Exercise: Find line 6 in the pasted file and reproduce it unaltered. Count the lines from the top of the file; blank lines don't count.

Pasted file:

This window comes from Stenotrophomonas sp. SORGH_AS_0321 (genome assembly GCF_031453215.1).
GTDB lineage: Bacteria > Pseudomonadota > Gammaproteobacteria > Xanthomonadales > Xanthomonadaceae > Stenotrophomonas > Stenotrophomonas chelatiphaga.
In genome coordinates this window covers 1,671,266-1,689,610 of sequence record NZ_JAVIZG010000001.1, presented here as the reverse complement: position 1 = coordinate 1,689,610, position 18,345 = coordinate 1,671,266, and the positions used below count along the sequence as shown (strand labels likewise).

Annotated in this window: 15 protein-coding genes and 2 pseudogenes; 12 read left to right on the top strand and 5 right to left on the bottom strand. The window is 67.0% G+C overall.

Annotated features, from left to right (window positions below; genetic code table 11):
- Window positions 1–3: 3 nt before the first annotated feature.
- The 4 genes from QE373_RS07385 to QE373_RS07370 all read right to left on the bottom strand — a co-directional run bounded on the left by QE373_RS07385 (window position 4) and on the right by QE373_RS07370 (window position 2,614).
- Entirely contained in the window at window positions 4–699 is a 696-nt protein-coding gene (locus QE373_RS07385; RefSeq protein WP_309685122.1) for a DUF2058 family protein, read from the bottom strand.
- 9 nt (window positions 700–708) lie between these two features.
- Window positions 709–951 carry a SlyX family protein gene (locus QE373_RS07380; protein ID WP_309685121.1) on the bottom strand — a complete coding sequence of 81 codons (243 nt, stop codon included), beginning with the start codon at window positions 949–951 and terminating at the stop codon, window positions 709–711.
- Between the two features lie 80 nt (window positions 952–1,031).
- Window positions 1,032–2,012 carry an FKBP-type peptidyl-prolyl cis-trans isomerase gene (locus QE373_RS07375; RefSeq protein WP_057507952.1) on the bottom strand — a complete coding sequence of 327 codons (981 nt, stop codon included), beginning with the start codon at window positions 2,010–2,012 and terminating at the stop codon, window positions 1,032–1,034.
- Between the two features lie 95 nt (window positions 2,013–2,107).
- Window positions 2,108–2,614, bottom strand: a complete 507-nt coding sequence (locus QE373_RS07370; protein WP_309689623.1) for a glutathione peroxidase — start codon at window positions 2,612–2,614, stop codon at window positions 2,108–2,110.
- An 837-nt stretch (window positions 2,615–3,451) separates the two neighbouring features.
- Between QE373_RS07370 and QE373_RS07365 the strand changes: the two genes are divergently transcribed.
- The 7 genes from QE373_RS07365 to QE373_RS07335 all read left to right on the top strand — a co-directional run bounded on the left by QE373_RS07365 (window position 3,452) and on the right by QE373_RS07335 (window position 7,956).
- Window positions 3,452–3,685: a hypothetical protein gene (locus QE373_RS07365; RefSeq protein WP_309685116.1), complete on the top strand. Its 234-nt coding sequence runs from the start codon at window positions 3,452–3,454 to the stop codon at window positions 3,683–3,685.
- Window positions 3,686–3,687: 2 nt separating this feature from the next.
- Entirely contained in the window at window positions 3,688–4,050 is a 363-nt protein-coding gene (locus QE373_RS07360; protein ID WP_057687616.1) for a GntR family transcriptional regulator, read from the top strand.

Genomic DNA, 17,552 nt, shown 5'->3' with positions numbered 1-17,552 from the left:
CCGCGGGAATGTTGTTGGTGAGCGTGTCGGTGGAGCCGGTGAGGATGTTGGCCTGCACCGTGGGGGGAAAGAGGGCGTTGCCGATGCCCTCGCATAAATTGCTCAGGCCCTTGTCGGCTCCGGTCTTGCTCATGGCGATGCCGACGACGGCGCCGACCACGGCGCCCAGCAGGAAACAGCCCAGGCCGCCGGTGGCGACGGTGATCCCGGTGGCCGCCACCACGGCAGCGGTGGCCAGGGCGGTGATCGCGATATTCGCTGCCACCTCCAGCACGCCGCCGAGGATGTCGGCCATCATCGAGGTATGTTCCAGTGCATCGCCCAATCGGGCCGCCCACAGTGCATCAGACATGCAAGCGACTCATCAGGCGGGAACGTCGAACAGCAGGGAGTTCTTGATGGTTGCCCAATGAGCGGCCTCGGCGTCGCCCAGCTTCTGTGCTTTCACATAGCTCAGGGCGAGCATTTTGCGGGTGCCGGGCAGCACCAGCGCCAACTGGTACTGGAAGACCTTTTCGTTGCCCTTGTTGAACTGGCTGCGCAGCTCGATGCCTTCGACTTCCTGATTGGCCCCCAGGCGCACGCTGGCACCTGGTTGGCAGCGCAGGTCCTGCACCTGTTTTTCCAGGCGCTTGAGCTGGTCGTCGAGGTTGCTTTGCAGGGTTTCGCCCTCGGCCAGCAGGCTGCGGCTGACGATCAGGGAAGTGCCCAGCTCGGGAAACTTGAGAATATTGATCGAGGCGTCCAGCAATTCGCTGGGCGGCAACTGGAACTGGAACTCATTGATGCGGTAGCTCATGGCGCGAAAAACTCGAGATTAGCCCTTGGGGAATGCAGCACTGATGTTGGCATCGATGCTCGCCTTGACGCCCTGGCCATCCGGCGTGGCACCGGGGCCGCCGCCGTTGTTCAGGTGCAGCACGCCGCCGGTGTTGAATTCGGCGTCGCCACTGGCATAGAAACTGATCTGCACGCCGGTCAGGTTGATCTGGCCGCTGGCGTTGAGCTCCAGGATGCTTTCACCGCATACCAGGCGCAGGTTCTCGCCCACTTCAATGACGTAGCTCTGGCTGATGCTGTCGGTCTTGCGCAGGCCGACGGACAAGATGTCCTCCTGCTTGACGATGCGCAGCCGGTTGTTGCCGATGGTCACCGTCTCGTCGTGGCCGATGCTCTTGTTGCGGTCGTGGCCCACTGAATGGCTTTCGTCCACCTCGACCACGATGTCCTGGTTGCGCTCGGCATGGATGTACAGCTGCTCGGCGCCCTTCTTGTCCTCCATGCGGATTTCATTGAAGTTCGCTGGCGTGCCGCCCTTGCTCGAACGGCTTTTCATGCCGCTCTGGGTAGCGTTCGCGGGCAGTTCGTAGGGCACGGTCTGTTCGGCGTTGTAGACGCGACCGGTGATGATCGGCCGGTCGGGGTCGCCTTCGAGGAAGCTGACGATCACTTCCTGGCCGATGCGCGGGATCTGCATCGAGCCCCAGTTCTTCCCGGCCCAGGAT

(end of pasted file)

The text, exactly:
- Window positions 1–3: 3 nt before the first annotated feature.